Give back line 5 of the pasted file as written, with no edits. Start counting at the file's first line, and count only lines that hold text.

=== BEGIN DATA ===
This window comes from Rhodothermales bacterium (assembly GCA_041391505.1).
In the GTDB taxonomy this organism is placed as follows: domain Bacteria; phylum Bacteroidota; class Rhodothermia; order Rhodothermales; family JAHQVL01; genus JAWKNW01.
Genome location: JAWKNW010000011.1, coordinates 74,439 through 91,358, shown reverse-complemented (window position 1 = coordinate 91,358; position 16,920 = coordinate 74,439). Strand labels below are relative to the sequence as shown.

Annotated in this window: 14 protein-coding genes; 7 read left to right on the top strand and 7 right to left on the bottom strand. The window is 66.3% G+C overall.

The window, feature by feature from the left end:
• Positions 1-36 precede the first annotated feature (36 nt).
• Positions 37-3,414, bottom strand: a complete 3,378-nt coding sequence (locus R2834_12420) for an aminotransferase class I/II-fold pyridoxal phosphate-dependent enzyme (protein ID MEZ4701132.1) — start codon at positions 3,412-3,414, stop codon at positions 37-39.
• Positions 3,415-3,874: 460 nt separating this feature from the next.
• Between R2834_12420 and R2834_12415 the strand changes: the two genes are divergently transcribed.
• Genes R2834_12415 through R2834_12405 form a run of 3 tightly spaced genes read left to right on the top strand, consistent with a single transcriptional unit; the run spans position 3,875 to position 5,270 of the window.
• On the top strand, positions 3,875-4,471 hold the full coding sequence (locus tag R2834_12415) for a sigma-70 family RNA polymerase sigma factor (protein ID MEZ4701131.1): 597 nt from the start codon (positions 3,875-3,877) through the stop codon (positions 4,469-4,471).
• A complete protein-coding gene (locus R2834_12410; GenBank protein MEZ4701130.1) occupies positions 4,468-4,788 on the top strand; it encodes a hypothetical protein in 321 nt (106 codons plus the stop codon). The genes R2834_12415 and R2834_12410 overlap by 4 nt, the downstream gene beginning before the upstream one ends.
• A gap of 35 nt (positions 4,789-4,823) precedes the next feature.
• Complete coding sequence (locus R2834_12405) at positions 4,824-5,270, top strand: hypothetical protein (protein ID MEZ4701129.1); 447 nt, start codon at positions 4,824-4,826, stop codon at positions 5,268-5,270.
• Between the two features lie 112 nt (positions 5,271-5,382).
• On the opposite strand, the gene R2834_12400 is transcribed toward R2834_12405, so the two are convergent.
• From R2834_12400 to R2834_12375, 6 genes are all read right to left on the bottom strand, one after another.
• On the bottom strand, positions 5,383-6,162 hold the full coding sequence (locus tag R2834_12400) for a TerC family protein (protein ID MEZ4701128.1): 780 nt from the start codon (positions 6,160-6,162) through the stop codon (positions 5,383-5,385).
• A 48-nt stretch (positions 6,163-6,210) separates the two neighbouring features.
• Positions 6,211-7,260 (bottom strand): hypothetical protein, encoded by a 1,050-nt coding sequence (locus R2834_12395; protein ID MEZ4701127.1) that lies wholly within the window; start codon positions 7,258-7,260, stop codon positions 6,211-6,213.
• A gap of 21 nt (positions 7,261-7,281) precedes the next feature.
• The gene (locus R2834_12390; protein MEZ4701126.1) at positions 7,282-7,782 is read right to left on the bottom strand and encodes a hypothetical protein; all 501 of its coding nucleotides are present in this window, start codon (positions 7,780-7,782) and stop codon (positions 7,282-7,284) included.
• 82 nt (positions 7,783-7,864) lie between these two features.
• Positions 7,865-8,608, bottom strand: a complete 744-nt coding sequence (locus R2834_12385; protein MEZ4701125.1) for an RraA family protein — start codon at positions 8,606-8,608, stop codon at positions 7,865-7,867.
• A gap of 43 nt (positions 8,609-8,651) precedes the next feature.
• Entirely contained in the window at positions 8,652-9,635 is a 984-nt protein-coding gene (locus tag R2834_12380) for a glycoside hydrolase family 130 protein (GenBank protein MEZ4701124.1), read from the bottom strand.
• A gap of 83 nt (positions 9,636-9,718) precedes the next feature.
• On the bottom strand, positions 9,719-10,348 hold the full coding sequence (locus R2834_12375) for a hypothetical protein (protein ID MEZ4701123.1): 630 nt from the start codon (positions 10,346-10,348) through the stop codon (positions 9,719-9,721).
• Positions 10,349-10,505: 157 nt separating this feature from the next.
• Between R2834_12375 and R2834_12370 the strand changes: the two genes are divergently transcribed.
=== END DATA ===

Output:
The window, feature by feature from the left end: